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The Executioner's Song: Buffalo Soldier

(This week, On Violence continues its second annual(ish) “Executioner’s Song: The On Violence Epic Song Battle!" Click here to read our introduction. Click here to check out the first one here.)

“Woy yoy yoy. Woy yoy yoy yoy. Woy yoy yoy yoy yo yoy yoy yo.”

I’m driving the other day, thinking about nothing in particular, when Bob Marley’s “Buffalo Soldier” comes on the radio. I do what I do every time the song comes on. I start singing one of the world’s most infectious choruses of all time, “Oy yoy yoy. Oh yo yoy yoy. Oh yoy yoy yo yoy yoy yo.”

Then it hits me. This is the Greatest. War song. Ever. And I’m dead serious.

There are a lot of reasons to love Bob Marley’s song “Buffalo Soldier”. It has beautiful singing and a wonderful melody; of the five war songs we’ve debated, “Buffalo Soldier” is easily the best from a musical perspective.

But the reason it is a great war song is that it is nuanced, detailed, historic and realistic.

War is an indefinite thing. Michael C’s entire series on “war is war” basically gets at how illusory a unifying theory or description of war can be. There probably is no such thing as “the perfect war song” (or even the perfect song), but if there were, it would try to capture the contradictory nature of war. “Buffalo Soldier” comes closer to this than any other war song.

“Buffalo Soldier” presents this indefinite essence of war to the listener like a painting on display. Neither pro-war or anti-war, happy and joyful (one of my first musical memories is dancing to its deceptively bright and catchy chorus), it is incredibly sad, a tale of men “stolen from Africa, brought to America”. It is also ironically bittersweet. Though it is a song about stolen men, Bob Marley sings with pride at what they’ve accomplished.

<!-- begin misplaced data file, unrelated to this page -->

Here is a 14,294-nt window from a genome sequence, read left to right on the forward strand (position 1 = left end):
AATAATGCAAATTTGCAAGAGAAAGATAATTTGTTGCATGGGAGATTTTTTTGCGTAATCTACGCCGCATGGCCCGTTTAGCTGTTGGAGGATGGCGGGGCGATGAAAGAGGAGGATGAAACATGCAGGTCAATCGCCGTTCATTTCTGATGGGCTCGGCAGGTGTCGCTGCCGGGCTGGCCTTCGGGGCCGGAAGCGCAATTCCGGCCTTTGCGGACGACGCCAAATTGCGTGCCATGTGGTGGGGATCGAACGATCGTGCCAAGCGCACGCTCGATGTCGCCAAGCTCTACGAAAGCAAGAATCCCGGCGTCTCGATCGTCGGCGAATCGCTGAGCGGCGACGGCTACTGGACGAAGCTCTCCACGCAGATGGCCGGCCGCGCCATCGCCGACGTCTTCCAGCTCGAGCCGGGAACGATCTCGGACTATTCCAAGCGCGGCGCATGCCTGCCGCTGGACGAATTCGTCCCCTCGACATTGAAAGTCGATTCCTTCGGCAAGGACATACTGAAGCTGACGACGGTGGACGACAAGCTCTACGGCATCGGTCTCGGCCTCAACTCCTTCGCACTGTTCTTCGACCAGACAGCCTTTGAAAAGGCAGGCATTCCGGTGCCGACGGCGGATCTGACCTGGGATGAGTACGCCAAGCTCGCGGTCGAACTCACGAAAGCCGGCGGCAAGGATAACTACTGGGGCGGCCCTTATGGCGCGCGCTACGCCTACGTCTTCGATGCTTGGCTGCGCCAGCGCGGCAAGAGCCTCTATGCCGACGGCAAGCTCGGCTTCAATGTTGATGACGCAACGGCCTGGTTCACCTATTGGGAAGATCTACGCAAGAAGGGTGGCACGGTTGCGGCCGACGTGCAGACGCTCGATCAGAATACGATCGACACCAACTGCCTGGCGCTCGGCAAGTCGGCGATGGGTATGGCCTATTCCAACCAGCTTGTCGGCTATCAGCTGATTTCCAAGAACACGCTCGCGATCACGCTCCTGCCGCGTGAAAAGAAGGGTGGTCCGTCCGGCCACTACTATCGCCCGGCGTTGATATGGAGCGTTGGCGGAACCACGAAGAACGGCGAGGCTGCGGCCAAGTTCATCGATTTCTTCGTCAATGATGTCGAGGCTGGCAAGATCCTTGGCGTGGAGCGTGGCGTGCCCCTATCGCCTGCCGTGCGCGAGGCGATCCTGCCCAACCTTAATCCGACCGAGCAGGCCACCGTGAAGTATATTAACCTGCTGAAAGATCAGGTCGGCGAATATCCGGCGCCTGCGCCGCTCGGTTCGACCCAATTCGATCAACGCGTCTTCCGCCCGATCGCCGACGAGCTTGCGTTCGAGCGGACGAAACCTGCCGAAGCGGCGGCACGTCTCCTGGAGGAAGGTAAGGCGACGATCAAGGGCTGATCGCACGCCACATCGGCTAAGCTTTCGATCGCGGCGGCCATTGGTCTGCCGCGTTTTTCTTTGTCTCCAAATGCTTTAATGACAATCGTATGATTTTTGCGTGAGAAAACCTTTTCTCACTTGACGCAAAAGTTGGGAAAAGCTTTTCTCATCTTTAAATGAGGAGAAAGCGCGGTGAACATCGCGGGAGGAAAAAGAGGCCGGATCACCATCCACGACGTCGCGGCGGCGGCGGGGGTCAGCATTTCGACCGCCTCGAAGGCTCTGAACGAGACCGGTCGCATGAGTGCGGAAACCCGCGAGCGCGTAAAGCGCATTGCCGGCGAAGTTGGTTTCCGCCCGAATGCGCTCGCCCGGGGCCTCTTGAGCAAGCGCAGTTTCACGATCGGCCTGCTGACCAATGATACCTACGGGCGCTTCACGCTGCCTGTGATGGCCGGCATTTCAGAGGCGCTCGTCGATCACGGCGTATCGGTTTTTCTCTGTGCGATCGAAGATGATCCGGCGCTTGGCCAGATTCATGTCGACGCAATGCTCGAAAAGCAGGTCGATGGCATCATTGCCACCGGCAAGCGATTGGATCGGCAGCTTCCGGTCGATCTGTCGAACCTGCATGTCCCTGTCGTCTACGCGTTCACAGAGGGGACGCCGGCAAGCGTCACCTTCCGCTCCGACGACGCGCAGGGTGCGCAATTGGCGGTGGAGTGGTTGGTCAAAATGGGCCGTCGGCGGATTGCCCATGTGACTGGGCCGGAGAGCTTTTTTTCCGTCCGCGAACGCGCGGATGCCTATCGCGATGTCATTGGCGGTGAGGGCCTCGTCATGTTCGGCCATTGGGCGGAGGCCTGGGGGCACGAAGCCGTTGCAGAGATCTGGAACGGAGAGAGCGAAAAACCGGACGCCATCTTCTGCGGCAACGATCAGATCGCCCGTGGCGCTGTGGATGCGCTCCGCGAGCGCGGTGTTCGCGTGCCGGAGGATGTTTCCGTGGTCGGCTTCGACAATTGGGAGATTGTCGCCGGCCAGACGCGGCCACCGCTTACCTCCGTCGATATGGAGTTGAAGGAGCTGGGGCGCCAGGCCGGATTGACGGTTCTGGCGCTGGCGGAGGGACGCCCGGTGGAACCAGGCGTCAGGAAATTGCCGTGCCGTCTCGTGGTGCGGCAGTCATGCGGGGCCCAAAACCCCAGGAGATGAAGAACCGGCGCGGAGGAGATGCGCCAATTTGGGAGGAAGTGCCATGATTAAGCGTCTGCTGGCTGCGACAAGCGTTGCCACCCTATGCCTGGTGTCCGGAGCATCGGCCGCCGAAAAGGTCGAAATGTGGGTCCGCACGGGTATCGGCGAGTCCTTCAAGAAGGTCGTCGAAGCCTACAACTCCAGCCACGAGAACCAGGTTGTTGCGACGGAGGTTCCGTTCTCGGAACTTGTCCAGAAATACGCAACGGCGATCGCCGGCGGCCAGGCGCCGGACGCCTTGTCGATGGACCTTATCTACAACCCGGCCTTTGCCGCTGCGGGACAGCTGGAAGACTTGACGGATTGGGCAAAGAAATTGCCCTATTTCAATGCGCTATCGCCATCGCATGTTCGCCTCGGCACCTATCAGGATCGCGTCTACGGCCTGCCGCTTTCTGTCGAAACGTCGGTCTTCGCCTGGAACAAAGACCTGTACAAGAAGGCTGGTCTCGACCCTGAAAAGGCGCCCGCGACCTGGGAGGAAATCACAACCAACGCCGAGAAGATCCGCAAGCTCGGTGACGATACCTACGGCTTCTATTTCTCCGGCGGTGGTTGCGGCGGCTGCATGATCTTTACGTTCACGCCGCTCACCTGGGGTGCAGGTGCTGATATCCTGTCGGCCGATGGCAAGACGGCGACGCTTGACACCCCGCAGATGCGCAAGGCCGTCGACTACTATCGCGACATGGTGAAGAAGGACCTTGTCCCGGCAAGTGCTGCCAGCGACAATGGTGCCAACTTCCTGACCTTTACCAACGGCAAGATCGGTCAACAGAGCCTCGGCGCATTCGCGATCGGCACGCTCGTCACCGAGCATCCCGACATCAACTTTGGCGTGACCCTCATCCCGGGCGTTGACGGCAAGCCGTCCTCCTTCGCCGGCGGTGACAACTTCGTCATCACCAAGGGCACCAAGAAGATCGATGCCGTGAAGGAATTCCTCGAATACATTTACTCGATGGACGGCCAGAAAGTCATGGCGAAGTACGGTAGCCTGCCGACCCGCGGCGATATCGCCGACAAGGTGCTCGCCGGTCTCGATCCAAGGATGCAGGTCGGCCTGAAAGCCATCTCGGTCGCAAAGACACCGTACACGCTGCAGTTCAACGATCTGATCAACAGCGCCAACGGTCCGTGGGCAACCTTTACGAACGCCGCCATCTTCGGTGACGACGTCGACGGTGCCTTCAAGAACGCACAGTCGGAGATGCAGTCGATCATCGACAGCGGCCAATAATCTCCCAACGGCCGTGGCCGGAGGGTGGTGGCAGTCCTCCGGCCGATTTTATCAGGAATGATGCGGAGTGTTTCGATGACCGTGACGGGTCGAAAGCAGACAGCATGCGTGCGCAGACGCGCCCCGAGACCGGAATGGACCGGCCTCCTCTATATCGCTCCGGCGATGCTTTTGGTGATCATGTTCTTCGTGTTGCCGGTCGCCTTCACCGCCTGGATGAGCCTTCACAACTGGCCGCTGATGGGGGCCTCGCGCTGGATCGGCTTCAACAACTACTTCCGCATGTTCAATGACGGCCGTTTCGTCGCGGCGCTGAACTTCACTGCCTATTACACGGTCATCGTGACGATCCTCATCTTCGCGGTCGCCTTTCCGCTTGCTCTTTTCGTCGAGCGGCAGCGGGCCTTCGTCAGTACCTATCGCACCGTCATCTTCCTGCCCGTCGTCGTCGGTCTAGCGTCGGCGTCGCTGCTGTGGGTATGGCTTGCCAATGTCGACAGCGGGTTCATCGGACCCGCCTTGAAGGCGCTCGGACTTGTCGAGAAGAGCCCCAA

If the ultimate war song is going to capture the essence of war through a story, it can’t be a story about one man, platoon or war. It has to capture a people, a people that spans continents and nations. “Buffalo Soldier” tells that story. It is the story of many peoples: Africans, Americans, Rastafarians, Jamaicans. At its heart the song is about identity, “Said he was a Buffalo Soldier, Dreadlock Rasta”, a story that spans centuries and eras. Man, that is powerful and different.

You could argue that there are problems with “Buffalo Soldier”--the lyrics are vague, the connection between Jamaican Rastafarianism and American Soldiers is tenuous at best--but the impact of the song on so many levels is undeniable. That’s why, right now, it is easily my favorite war song.

One comment

I don’t see this song so much as a tune about war for war’s sake, more about the war of identity the U.S. government imposed on people because of the color of their skin.